Mubi landowners build camp at site

National, Normal


LANDOWNERS from the Mubi valve station in Kutubu, Southern Highlands, where part of construction works on the rich liquefied natural gas pipeline activities are underway, have started building makeshift homes in order to get government and Oil Search Ltd to honour a memorandum of agreement signed in 2004.
Members of Munti clan, as well as others, who travelled as far as Pimaga and Kantobo, have started building their temporary homes where the construction site is.
These makeshift shelters are part of a local peaceful gathering in a bid to attract government representative to discuss their issues, and were no threat to the multi-billion kina gas project.
Police in the province confirmed that locals were settling in the area but their protest was peaceful and would not affect normal operations of the LNG project.
Development activities going on in the area were the construction of a bridge and road works by contractor Clough Curtain Brothers Joint Venture.
Port Moresby-based police mobile squad two (MS02), who were redeployed into the area last Friday from Tari, were keeping a close watch on the situation.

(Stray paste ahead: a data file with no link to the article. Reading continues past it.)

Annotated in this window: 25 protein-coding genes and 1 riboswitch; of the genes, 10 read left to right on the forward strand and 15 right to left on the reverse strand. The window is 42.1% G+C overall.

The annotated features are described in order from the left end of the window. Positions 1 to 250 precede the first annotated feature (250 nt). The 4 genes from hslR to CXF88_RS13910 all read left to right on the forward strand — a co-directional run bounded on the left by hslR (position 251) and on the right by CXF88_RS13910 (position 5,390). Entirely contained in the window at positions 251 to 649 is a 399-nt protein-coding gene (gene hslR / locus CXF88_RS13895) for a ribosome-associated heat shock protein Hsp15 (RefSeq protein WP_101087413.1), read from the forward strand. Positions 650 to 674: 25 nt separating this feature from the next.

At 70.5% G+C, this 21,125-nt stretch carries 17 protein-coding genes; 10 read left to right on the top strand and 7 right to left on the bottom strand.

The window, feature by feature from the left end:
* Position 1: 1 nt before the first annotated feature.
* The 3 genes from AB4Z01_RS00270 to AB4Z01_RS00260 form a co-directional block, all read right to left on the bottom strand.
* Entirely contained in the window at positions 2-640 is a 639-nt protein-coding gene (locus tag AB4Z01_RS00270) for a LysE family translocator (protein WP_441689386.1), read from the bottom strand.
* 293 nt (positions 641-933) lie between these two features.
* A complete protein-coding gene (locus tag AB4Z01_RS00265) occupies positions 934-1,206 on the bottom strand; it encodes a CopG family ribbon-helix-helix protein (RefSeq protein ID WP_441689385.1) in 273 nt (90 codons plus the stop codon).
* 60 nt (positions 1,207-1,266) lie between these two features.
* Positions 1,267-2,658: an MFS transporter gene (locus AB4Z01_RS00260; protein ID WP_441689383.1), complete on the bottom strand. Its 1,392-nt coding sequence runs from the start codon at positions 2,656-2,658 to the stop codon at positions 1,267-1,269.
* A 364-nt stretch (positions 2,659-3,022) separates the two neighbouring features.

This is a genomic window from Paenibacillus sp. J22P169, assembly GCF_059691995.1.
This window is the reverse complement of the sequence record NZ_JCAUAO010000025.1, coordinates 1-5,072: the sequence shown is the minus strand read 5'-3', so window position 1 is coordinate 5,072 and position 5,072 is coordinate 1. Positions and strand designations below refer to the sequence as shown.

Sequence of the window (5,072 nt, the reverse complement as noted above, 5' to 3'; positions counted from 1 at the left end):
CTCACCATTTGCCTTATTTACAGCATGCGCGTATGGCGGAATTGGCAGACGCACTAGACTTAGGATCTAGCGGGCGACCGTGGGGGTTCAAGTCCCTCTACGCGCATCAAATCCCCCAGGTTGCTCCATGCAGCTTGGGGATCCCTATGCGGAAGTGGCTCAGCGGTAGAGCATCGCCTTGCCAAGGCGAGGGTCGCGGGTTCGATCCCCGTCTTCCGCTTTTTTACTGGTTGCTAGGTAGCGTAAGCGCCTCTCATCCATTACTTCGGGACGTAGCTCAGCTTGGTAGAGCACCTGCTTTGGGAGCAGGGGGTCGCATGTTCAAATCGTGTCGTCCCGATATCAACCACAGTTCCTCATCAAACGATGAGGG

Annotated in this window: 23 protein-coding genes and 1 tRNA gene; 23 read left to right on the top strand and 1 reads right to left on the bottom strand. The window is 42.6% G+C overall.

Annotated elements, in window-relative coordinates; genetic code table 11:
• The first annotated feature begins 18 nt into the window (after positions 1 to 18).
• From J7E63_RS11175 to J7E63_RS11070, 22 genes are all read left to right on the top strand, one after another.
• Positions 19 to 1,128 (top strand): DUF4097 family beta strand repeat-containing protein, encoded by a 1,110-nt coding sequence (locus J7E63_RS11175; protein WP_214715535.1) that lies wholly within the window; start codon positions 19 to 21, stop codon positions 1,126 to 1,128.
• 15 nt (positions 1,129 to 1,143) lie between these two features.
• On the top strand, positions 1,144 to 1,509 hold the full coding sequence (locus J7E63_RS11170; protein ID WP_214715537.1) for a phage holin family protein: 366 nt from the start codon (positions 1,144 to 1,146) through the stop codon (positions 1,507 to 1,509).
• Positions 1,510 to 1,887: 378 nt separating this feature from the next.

They were part of the 30-man police squad who were tasked to provide security at Kikori and Kopi in Gulf and Southern Highland’s Gobe.
The decision to have the police squads redeployed came after an emergency meeting last Thursday afternoon where the National Executive Council approved the release of K10 million for security operations.
This was purposely to put down fears among investors over the rising landowner issues such as employment opportunities and other issues.
NEC’s intervention was triggered by recent protests by villagers for a stop work on the gas pipeline from Kopi to Kaiam and Mubi crossing.
Attempts to get comments from Oil Search and ExxonMobil were unsuccessful.